Saying No to Shame
“Recovery has helped me accept my shortcomings and face them without shame. I won’t let society tell me I should be ashamed of attention deficit.” Our ADHD and addiction blogger on throwing off the stigma.
I don’t feel a social stigma when I admit I’m an alcoholic. That wasn’t always the case. Admitting it to myself was probably the biggest challenge and then, for a long time in early sobriety, I squirmed, coughed and choked out the word. That’s passed. I don’t wear it on my sleeve or anything but in the right setting, with a person I trust, I don’t feel shame over the admission. I have accepted my problem, have a healthy fear of what would eventually happen if I drank again and have come to terms with the fact that alcoholism will always be a part of my life.
Society is accepting of alcoholism as an issue that some people have to deal with. That helps. It seems like a lot of people know an alcoholic or have been touched by the effects of alcohol. It makes it a lot easier to admit and to accept because fewer people these days automatically assume that alcoholism is due to weak willpower or indicates some moral failure. In fact, most of the time when I share about being an alcoholic, I get encouragement and positive feedback.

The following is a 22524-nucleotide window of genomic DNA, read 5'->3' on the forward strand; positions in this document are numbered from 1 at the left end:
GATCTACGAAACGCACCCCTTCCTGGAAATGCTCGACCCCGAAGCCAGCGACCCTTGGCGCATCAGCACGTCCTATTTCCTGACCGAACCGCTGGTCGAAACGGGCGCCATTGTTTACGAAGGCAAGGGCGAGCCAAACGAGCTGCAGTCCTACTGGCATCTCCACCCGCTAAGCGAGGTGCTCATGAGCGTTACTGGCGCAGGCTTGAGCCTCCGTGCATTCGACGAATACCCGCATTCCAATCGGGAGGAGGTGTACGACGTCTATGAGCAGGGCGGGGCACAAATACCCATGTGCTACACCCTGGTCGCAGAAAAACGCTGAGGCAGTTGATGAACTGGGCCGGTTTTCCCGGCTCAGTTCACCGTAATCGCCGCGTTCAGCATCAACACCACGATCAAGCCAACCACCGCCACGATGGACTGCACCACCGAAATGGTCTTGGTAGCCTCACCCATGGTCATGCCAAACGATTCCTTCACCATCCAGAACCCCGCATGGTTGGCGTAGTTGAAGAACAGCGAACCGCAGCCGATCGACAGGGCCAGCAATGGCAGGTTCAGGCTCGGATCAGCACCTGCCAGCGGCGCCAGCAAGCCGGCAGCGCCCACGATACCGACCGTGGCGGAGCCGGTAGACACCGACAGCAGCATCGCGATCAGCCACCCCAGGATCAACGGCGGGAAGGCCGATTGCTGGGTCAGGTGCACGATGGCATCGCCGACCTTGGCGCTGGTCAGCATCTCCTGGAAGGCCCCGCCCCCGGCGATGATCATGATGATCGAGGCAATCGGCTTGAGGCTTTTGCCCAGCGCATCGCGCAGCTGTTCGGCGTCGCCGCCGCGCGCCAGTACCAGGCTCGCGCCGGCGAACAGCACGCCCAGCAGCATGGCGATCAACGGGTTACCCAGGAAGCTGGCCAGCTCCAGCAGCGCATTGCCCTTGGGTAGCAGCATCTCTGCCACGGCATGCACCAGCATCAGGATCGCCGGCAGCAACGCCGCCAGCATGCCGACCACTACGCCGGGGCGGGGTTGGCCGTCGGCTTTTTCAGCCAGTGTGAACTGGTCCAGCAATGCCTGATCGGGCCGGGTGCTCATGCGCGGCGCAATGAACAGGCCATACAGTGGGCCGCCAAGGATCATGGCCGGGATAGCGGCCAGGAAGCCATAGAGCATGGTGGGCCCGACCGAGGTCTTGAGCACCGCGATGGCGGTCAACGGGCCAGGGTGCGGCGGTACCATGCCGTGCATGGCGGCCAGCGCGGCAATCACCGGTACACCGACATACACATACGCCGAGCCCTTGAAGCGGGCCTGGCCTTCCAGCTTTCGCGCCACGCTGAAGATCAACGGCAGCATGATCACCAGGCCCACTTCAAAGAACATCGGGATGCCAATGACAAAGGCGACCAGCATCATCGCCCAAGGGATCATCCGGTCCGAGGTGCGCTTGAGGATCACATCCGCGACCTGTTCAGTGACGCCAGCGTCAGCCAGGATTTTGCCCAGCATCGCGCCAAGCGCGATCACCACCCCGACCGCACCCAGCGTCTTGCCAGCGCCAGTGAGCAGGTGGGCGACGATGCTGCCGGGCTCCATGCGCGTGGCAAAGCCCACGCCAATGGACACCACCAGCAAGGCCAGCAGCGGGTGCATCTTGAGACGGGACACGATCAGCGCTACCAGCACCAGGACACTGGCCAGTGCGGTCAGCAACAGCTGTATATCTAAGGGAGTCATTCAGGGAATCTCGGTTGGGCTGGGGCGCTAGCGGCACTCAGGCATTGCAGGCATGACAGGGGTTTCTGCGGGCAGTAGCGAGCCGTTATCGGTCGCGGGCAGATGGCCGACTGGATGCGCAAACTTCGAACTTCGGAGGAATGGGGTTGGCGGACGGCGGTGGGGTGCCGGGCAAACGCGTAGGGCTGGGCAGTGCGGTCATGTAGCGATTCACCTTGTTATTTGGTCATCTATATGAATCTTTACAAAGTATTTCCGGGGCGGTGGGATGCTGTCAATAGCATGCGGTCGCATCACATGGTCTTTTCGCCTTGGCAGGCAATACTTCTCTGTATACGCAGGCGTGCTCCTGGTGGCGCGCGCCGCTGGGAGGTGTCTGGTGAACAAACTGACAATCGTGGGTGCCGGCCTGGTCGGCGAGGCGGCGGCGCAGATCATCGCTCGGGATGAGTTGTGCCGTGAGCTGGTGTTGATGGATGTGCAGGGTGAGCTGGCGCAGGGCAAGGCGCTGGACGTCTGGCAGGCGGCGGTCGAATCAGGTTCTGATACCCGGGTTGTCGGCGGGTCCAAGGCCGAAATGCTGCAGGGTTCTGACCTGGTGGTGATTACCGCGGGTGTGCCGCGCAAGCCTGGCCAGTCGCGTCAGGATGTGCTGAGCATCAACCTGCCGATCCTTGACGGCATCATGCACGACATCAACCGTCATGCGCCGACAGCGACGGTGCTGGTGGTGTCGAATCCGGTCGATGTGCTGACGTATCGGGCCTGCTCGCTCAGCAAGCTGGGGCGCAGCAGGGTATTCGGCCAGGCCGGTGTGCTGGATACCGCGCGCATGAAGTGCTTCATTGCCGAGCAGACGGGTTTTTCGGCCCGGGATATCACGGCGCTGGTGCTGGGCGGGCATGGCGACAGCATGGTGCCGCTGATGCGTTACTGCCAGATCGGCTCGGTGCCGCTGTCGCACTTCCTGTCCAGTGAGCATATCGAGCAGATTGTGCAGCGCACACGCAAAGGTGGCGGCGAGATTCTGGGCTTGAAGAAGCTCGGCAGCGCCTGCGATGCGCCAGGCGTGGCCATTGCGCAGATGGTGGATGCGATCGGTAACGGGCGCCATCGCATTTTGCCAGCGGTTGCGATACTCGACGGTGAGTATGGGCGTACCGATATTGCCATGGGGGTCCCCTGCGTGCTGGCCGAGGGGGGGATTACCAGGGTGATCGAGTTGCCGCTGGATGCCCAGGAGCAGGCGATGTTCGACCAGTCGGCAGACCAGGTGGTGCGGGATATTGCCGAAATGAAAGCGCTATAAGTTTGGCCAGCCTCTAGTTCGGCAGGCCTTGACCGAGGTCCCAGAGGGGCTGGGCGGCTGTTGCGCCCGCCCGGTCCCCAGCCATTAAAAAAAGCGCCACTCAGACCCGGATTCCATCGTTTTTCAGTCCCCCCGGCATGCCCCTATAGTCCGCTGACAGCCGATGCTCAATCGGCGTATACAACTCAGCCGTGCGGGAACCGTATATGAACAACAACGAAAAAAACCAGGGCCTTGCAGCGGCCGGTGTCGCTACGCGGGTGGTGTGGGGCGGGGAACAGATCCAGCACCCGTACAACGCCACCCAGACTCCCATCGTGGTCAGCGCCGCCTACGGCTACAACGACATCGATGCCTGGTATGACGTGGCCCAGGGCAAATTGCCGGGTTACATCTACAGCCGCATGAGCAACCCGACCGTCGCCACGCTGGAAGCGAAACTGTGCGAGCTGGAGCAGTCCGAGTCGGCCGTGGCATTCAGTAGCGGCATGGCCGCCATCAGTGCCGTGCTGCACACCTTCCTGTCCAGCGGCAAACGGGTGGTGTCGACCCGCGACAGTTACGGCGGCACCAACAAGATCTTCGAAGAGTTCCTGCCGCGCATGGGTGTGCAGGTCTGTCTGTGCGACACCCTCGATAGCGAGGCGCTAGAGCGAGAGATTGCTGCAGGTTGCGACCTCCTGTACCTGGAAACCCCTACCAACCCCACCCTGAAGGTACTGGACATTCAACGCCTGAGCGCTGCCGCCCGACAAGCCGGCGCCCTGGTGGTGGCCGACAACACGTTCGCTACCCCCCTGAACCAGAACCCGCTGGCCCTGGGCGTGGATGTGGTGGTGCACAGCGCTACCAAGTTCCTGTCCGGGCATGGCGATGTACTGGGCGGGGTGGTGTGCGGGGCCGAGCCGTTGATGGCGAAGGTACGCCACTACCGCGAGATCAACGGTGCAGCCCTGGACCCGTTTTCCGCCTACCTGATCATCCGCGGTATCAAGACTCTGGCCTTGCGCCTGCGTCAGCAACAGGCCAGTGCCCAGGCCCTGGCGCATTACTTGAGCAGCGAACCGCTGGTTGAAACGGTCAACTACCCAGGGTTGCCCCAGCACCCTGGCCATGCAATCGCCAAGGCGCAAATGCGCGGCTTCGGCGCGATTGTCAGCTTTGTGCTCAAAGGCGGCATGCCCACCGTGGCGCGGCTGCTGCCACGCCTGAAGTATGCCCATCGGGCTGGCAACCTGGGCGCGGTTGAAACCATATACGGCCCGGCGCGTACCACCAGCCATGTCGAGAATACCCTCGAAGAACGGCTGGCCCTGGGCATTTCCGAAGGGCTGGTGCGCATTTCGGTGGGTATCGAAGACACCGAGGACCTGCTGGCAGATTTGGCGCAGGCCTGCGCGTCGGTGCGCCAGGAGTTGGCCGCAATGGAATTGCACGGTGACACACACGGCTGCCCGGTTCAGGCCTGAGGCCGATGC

A few weeks ago an article made the rounds on Facebook – it wound up in my timeline from several different sources – that claimed that ADHD is more common in the United States than in another country. It decried over-diagnosis, even though the different definitions made a true comparison impossible, and overmedication. Fair enough to raise the important issues of diagnosis and medication. What I found frustrating though was the article’s assertions that ADHD in the United States was the result of inferior parenting.
In the process of my recovery, I have been alert to situations where shame is used as a motivator. I may be a bit hypersensitive to it. Nevertheless, it is disheartening that such a shameful message was put out there with such authority. (The original article was from a reputable magazine.) It shamed the children diagnosed with ADHD and it shamed their parents. The author of the article was promoting her book and I can only hope that the book had more helpful positive information that would help families rather than criticism.
I was not diagnosed with ADHD as a child. I wonder, though, where I would be if I had known about it and been treated, perhaps with medication, earlier? Would I have turned to the addictive behavior that very nearly cost me everything I hold dear? I am also the father of a boy with ADHD. Is it my fault that he has ADHD? Well, genetically, it is likely my contribution to his makeup. But what about the nurture part of nature vs. nurture? I know I’m not a perfect Dad but every decision my wife and I make for our kids comes from the sincere desire to do what it best for them. We do the best with what we’ve got.
I am grateful that in recovery, I have learned to accept myself with all my shortcomings. I don’t appreciate someone trying to sell books by making me or my son feel ashamed of who we are.